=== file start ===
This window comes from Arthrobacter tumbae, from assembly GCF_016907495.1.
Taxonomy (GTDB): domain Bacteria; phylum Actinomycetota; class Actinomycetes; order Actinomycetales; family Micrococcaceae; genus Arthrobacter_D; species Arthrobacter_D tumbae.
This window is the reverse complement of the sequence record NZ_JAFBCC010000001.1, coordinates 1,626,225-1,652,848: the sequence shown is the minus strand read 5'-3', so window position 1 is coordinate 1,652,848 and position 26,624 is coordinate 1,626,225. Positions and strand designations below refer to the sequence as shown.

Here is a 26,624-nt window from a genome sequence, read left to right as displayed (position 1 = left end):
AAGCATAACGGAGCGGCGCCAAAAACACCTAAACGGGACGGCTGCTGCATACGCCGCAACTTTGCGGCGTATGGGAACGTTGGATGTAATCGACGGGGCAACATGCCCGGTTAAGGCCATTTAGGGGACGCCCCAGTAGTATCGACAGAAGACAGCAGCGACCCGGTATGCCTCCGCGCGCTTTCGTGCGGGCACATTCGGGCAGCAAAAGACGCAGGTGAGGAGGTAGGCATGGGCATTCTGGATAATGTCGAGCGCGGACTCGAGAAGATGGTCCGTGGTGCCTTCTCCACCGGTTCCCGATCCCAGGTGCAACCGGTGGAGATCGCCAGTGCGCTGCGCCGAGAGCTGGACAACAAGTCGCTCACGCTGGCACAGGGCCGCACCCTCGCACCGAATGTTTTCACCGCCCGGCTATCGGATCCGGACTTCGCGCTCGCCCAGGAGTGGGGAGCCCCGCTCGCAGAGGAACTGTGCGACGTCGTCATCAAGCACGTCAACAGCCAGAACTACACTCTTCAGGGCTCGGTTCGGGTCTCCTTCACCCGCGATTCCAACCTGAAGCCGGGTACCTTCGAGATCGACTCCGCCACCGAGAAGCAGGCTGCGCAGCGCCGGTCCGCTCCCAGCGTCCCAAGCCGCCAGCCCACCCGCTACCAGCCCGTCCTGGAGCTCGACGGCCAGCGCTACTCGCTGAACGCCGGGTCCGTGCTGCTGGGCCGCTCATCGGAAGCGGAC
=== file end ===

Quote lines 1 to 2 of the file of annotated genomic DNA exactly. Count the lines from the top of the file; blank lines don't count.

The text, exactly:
This window comes from Arthrobacter tumbae, from assembly GCF_016907495.1.
Taxonomy (GTDB): domain Bacteria; phylum Actinomycetota; class Actinomycetes; order Actinomycetales; family Micrococcaceae; genus Arthrobacter_D; species Arthrobacter_D tumbae.